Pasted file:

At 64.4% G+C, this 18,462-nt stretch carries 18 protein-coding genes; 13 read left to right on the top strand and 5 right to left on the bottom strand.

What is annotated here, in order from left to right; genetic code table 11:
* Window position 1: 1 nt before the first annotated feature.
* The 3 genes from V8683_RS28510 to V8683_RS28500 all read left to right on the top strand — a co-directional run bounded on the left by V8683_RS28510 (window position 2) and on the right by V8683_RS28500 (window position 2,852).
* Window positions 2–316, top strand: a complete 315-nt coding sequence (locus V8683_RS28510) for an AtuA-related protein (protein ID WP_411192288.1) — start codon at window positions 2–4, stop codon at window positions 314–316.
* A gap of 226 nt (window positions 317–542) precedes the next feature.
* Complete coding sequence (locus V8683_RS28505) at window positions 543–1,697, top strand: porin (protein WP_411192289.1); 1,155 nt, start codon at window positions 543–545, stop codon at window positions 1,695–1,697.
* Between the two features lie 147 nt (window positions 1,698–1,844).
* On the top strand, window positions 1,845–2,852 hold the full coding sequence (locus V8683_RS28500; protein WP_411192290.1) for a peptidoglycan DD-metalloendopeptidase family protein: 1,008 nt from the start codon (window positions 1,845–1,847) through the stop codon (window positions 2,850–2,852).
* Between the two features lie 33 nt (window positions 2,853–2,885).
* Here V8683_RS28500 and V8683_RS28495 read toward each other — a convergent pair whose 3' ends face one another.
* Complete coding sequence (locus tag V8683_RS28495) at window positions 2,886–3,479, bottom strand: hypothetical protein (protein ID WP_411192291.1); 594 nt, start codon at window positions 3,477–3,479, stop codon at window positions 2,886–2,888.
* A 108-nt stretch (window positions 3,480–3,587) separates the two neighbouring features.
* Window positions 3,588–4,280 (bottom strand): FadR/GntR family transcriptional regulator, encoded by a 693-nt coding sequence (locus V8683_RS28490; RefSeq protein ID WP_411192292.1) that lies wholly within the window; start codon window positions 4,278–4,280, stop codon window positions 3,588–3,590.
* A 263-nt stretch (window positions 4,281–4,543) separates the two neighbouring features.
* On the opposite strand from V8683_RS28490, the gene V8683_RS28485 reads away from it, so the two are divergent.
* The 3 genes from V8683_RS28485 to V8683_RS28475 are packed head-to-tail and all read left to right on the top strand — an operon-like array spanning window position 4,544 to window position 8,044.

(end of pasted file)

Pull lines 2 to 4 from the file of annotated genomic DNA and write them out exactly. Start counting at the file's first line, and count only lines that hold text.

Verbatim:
What is annotated here, in order from left to right; genetic code table 11:
* Window position 1: 1 nt before the first annotated feature.
* The 3 genes from V8683_RS28510 to V8683_RS28500 all read left to right on the top strand — a co-directional run bounded on the left by V8683_RS28510 (window position 2) and on the right by V8683_RS28500 (window position 2,852).